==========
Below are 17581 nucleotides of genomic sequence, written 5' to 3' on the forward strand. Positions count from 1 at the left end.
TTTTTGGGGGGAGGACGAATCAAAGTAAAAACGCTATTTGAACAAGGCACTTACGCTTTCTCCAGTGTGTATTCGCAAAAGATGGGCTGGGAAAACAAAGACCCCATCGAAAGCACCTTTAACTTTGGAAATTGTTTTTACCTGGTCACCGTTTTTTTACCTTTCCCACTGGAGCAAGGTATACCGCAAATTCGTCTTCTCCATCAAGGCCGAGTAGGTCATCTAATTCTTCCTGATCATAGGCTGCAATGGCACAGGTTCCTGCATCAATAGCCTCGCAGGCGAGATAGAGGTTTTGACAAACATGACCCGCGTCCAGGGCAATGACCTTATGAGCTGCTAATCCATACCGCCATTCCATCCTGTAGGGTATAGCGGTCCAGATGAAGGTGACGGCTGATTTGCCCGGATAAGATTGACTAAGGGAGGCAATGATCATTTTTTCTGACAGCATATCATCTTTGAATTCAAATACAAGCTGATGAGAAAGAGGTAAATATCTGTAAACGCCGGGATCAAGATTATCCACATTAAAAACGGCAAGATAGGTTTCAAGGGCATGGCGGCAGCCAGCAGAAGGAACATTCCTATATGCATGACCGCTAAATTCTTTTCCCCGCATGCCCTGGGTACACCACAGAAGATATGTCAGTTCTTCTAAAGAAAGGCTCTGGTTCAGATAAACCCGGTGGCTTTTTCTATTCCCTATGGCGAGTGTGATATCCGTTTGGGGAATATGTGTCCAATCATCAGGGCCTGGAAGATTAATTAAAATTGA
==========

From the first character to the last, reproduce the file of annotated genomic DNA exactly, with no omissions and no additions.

Below are 17581 nucleotides of genomic sequence, written 5' to 3' on the forward strand. Positions count from 1 at the left end.
TTTTTGGGGGGAGGACGAATCAAAGTAAAAACGCTATTTGAACAAGGCACTTACGCTTTCTCCAGTGTGTATTCGCAAAAGATGGGCTGGGAAAACAAAGACCCCATCGAAAGCACCTTTAACTTTGGAAATTGTTTTTACCTGGTCACCGTTTTTTTACCTTTCCCACTGGAGCAAGGTATACCGCAAATTCGTCTTCTCCATCAAGGCCGAGTAGGTCATCTAATTCTTCCTGATCATAGGCTGCAATGGCACAGGTTCCTGCATCAATAGCCTCGCAGGCGAGATAGAGGTTTTGACAAACATGACCCGCGTCCAGGGCAATGACCTTATGAGCTGCTAATCCATACCGCCATTCCATCCTGTAGGGTATAGCGGTCCAGATGAAGGTGACGGCTGATTTGCCCGGATAAGATTGACTAAGGGAGGCAATGATCATTTTTTCTGACAGCATATCATCTTTGAATTCAAATACAAGCTGATGAGAAAGAGGTAAATATCTGTAAACGCCGGGATCAAGATTATCCACATTAAAAACGGCAAGATAGGTTTCAAGGGCATGGCGGCAGCCAGCAGAAGGAACATTCCTATATGCATGACCGCTAAATTCTTTTCCCCGCATGCCCTGGGTACACCACAGAAGATATGTCAGTTCTTCTAAAGAAAGGCTCTGGTTCAGATAAACCCGGTGGCTTTTTCTATTCCCTATGGCGAGTGTGATATCCGTTTGGGGAATATGTGTCCAATCATCAGGGCCTGGAAGATTAATTAAAATTGA